Determining liability in ambiguous accidents can be a challenging process in Ohio. When an accident occurs and it is not immediately clear who is at fault, all parties involved may dispute responsibility. This often leads to complicated legal battles as victims seek compensation for injuries and damages.
Under Ohio law, liability generally falls on the negligent party who failed to act with reasonable care. However, in ambiguous accidents where fault cannot be clearly established, the law provides guidance on how liability should be determined. Some key factors include:
If one party was violating traffic laws, like speeding or running a red light, they are more likely to be deemed negligent. Police reports and eyewitness testimony can provide evidence of violations. An experienced attorney can help analyze the testimony and evidence to build a strong case around any traffic infractions. They may also hire accident reconstruction experts to analyze details like skid marks and calculate speeds to prove violations occurred.
Position of Vehicles
The positioning of the vehicles after the accident may give clues as to who hit whom. Forensic analysis by accident reconstruction experts can help determine each party’s location and movements leading up to and at the point of impact. For example, if one car rear-ended another, it suggests the trailing car was at fault for following too closely and not stopping in time. The angle of impact can also indicate movements, like whether a car crossed the center line. Detailed diagrams and models of the accident scene can visually show each car’s positioning.
Poor weather, obstructed views, and other hazardous conditions may excuse a party from full liability if they acted as cautiously as possible under the circumstances. Icy roads, heavy rain or fog, overgrown vegetation blocking views of intersections, and other hazards make accidents more likely even when drivers take precautions. Evidence like weather reports and proof of overgrown plants can be gathered to show these conditions were factors beyond the parties’ control.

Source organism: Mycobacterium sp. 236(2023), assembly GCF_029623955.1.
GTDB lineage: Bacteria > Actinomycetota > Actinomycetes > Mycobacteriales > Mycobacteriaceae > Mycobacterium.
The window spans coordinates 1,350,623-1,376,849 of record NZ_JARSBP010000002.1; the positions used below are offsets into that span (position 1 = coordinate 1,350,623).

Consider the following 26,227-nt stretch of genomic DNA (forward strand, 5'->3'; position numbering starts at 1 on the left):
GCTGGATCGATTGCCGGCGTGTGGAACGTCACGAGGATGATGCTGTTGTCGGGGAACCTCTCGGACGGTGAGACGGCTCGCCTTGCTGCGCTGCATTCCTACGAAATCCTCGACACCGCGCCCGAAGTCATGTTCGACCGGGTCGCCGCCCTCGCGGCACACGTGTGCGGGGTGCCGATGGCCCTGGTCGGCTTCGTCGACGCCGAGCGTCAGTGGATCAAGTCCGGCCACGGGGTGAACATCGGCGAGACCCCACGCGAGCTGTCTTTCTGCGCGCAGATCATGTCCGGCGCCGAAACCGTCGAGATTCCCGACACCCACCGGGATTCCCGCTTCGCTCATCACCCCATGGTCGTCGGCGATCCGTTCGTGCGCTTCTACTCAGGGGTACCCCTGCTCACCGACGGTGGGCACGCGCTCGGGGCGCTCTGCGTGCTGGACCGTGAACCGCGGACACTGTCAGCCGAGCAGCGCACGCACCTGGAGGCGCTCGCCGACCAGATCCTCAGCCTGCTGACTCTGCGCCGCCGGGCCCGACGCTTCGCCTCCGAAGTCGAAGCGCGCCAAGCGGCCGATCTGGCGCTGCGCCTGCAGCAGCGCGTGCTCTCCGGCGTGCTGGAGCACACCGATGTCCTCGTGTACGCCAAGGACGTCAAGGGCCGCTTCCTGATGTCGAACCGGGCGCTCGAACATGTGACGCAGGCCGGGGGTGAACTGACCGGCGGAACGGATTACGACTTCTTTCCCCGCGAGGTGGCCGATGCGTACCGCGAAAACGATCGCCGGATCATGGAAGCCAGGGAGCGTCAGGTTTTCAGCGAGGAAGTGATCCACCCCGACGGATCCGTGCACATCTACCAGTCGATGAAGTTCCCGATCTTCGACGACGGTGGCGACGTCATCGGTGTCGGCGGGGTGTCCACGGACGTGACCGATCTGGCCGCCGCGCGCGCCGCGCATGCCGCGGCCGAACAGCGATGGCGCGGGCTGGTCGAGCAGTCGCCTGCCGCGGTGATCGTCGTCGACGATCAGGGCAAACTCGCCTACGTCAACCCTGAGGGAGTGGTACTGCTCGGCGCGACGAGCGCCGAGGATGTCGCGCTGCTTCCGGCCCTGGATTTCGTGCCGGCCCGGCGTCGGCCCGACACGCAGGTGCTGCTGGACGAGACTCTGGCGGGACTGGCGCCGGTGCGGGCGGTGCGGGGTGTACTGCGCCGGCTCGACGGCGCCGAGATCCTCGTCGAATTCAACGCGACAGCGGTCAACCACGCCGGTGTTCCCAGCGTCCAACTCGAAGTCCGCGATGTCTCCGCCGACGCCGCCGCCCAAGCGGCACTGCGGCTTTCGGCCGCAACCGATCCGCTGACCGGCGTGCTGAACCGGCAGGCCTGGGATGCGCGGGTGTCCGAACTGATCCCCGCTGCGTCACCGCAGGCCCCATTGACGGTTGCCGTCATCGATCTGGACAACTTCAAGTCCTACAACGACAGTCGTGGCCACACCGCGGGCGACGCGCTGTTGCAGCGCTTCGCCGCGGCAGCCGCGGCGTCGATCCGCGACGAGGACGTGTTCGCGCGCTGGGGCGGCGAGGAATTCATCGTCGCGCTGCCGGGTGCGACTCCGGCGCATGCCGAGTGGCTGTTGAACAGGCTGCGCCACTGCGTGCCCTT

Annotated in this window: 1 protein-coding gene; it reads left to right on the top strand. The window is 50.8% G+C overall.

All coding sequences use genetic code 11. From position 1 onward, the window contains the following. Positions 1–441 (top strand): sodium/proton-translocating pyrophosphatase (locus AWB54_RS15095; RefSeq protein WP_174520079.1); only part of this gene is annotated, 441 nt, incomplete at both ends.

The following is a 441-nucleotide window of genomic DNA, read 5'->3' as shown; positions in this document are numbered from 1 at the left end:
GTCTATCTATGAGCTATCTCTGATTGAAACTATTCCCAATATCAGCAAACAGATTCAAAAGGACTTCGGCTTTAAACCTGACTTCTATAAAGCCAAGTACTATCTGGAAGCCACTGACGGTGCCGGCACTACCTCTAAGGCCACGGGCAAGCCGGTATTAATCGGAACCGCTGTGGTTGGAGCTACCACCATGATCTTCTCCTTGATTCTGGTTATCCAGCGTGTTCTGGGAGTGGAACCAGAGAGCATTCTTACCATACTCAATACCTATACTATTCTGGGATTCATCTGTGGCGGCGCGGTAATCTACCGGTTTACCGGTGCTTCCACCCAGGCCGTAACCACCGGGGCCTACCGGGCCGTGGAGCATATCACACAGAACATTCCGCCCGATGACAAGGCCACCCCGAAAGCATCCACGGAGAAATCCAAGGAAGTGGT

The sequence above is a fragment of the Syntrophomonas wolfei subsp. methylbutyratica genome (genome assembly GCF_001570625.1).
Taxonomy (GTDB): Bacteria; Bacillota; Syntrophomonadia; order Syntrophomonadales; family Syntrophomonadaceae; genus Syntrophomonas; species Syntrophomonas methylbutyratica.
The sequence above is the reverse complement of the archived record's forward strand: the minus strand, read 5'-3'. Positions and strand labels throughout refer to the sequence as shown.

In some cases, liability may be split between parties who were both partly at fault. For example, in a sideswipe accident, both drivers’ failure to allow enough space could result in shared liability. Evidence of risky driving behavior prior to the accident, like texting while driving, could also lead to a determination of shared fault.
Preexisting Injuries or Defects
If one party had a preexisting medical condition that contributed to the accident, they may share liability. A good example is where a driver had heart problems and then had a heart attack behind the wheel, which suggests they took an unreasonable risk by driving. The same applies for manufacturing or design defects in vehicles that played a role. Documentation of such preexisting conditions and defects from medical providers or mechanics can impact liability.
Insurance Company Investigations
When liability cannot be definitively determined, insurance companies get involved and will conduct their own investigations. They may consult accident reconstruction experts, interview witnesses again, or seek additional evidence to protect their policyholders’ interests. They may even go to court to establish each party’s negligence through litigation.
Settling these disputes often requires compromise. It may end up that liability gets split 50/50 or proportionally between the parties. Courts and insurance companies may also order structured settlements, where compensation gets paid out to victims over time rather than in a lump sum. We can negotiate with insurance companies to secure the largest settlement possible, which may require concessions on both sides.
Key Liability Factors
In addition to the evidence collected, certain liability factors often prove decisive. Traffic violations like speeding work strongly against the driver violating the law. Hazardous conditions can partially excuse a driver’s role. Demonstrating the other party took a specific unsafe action, like swerving suddenly, helps establish fault when evidence is limited. Preexisting conditions or vehicle defects also factor against the impaired party.
We develop creative case strategies to prove liability when an accident is ambiguous. Some approaches include:
- Using FOIA requests to obtain past complaints or inspection reports against the other party, like prior speeding tickets proving a pattern of negligence.
- Calling specialists to testify, like accident reconstruction experts who can analyze physical evidence.
- Hiring investigators to interview all potential witnesses to find contradictory statements.
- Researching past similar cases and liability determinations to set a precedent.
- Presenting enlarged accident scene diagrams and 3D renderings to clearly show what occurred.
Pursuing fair compensation can be highly complex when there is uncertainty around who holds responsibility. We have offices in 32 cities across 19 states, including Cincinnatti and Cleveland, so contact us today.
Call now for a free consultation on (888) 477-0597 to find out more.